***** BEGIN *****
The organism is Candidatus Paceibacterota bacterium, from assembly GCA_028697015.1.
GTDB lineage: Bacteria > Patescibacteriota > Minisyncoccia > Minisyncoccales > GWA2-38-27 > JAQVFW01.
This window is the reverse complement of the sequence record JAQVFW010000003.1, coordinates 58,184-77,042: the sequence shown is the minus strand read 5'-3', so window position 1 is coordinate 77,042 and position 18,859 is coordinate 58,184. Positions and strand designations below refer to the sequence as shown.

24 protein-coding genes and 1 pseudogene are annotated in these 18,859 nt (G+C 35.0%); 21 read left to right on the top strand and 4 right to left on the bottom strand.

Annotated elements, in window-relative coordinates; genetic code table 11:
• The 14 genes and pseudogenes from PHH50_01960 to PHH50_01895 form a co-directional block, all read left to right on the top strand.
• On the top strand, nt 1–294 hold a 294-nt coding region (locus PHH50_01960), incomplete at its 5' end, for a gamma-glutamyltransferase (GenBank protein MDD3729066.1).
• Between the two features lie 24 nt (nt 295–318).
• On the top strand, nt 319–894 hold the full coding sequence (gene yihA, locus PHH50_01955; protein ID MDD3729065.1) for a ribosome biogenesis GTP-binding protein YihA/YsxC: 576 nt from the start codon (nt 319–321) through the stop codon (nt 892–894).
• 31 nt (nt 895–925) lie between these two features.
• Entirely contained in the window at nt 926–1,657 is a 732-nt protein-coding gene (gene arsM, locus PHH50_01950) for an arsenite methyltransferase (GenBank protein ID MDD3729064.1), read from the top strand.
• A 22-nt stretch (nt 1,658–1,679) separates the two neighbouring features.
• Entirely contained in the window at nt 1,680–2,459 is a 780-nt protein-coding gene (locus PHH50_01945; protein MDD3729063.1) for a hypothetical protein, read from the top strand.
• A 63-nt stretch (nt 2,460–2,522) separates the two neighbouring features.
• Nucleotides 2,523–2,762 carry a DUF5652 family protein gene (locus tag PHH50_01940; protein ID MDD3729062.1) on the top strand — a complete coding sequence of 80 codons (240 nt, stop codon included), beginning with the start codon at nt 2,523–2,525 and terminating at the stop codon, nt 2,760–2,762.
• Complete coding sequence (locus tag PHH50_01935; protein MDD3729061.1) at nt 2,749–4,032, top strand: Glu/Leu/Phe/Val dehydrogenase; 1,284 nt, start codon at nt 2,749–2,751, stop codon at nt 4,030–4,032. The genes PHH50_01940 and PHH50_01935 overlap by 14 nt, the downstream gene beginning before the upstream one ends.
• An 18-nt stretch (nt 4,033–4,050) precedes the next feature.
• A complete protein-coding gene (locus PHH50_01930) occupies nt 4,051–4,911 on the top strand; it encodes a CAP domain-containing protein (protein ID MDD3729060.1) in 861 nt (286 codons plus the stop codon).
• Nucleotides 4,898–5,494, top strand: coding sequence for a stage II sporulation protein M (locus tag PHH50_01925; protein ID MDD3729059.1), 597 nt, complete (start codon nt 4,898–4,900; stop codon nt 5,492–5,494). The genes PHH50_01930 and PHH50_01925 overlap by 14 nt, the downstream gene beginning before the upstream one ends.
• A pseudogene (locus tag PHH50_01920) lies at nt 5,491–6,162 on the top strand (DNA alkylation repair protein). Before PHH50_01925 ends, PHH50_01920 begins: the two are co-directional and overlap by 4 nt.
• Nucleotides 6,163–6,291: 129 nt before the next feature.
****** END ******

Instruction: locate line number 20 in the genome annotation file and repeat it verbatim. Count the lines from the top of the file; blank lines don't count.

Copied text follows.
• A pseudogene (locus tag PHH50_01920) lies at nt 5,491–6,162 on the top strand (DNA alkylation repair protein). Before PHH50_01925 ends, PHH50_01920 begins: the two are co-directional and overlap by 4 nt.